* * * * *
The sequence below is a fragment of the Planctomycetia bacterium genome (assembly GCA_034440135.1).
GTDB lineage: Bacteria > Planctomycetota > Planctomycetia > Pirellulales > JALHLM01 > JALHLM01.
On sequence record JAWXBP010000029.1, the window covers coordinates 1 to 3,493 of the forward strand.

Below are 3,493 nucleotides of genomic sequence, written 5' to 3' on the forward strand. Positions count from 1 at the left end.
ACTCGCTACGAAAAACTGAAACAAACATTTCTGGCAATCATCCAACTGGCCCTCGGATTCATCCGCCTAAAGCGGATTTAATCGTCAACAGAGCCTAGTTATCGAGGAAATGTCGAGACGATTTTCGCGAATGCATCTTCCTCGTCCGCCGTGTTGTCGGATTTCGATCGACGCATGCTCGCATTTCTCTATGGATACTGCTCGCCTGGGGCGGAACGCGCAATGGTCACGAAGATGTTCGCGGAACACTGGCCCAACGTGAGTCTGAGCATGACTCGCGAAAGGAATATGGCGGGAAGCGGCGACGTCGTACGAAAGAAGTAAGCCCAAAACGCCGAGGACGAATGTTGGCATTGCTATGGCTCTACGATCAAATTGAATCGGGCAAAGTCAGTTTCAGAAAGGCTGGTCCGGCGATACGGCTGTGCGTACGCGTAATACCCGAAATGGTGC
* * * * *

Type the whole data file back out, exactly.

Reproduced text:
The sequence below is a fragment of the Planctomycetia bacterium genome (assembly GCA_034440135.1).
GTDB lineage: Bacteria > Planctomycetota > Planctomycetia > Pirellulales > JALHLM01 > JALHLM01.
On sequence record JAWXBP010000029.1, the window covers coordinates 1 to 3,493 of the forward strand.

Below are 3,493 nucleotides of genomic sequence, written 5' to 3' on the forward strand. Positions count from 1 at the left end.
ACTCGCTACGAAAAACTGAAACAAACATTTCTGGCAATCATCCAACTGGCCCTCGGATTCATCCGCCTAAAGCGGATTTAATCGTCAACAGAGCCTAGTTATCGAGGAAATGTCGAGACGATTTTCGCGAATGCATCTTCCTCGTCCGCCGTGTTGTCGGATTTCGATCGACGCATGCTCGCATTTCTCTATGGATACTGCTCGCCTGGGGCGGAACGCGCAATGGTCACGAAGATGTTCGCGGAACACTGGCCCAACGTGAGTCTGAGCATGACTCGCGAAAGGAATATGGCGGGAAGCGGCGACGTCGTACGAAAGAAGTAAGCCCAAAACGCCGAGGACGAATGTTGGCATTGCTATGGCTCTACGATCAAATTGAATCGGGCAAAGTCAGTTTCAGAAAGGCTGGTCCGGCGATACGGCTGTGCGTACGCGTAATACCCGAAATGGTGC